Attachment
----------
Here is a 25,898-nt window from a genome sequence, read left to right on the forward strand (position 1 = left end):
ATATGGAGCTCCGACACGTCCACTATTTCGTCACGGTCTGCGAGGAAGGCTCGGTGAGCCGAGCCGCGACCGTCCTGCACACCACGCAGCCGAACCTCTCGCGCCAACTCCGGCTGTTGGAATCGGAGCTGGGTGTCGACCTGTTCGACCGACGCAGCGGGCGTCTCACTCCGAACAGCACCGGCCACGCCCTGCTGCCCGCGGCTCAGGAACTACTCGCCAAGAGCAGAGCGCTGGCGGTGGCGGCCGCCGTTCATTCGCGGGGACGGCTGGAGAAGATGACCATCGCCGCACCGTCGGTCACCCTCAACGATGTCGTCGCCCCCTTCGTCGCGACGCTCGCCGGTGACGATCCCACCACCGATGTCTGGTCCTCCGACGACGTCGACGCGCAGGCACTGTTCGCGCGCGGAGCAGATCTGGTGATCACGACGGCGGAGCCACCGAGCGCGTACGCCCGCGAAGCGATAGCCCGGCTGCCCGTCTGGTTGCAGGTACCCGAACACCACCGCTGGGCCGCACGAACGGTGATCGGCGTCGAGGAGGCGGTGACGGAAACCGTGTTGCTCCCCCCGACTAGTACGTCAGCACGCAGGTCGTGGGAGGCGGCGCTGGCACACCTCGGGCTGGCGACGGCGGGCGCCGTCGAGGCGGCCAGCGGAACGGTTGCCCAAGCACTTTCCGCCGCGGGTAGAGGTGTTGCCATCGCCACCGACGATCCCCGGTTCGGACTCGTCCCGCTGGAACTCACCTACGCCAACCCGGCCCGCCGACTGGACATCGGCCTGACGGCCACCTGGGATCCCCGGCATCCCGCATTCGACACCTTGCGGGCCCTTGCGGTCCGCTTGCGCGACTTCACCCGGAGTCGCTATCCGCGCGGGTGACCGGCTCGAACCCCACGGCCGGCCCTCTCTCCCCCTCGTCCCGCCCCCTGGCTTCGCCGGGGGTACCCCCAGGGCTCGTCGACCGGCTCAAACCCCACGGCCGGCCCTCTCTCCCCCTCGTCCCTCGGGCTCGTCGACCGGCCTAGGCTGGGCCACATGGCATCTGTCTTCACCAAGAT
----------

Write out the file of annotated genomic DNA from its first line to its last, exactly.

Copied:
Here is a 25,898-nt window from a genome sequence, read left to right on the forward strand (position 1 = left end):
ATATGGAGCTCCGACACGTCCACTATTTCGTCACGGTCTGCGAGGAAGGCTCGGTGAGCCGAGCCGCGACCGTCCTGCACACCACGCAGCCGAACCTCTCGCGCCAACTCCGGCTGTTGGAATCGGAGCTGGGTGTCGACCTGTTCGACCGACGCAGCGGGCGTCTCACTCCGAACAGCACCGGCCACGCCCTGCTGCCCGCGGCTCAGGAACTACTCGCCAAGAGCAGAGCGCTGGCGGTGGCGGCCGCCGTTCATTCGCGGGGACGGCTGGAGAAGATGACCATCGCCGCACCGTCGGTCACCCTCAACGATGTCGTCGCCCCCTTCGTCGCGACGCTCGCCGGTGACGATCCCACCACCGATGTCTGGTCCTCCGACGACGTCGACGCGCAGGCACTGTTCGCGCGCGGAGCAGATCTGGTGATCACGACGGCGGAGCCACCGAGCGCGTACGCCCGCGAAGCGATAGCCCGGCTGCCCGTCTGGTTGCAGGTACCCGAACACCACCGCTGGGCCGCACGAACGGTGATCGGCGTCGAGGAGGCGGTGACGGAAACCGTGTTGCTCCCCCCGACTAGTACGTCAGCACGCAGGTCGTGGGAGGCGGCGCTGGCACACCTCGGGCTGGCGACGGCGGGCGCCGTCGAGGCGGCCAGCGGAACGGTTGCCCAAGCACTTTCCGCCGCGGGTAGAGGTGTTGCCATCGCCACCGACGATCCCCGGTTCGGACTCGTCCCGCTGGAACTCACCTACGCCAACCCGGCCCGCCGACTGGACATCGGCCTGACGGCCACCTGGGATCCCCGGCATCCCGCATTCGACACCTTGCGGGCCCTTGCGGTCCGCTTGCGCGACTTCACCCGGAGTCGCTATCCGCGCGGGTGACCGGCTCGAACCCCACGGCCGGCCCTCTCTCCCCCTCGTCCCGCCCCCTGGCTTCGCCGGGGGTACCCCCAGGGCTCGTCGACCGGCTCAAACCCCACGGCCGGCCCTCTCTCCCCCTCGTCCCTCGGGCTCGTCGACCGGCCTAGGCTGGGCCACATGGCATCTGTCTTCACCAAGAT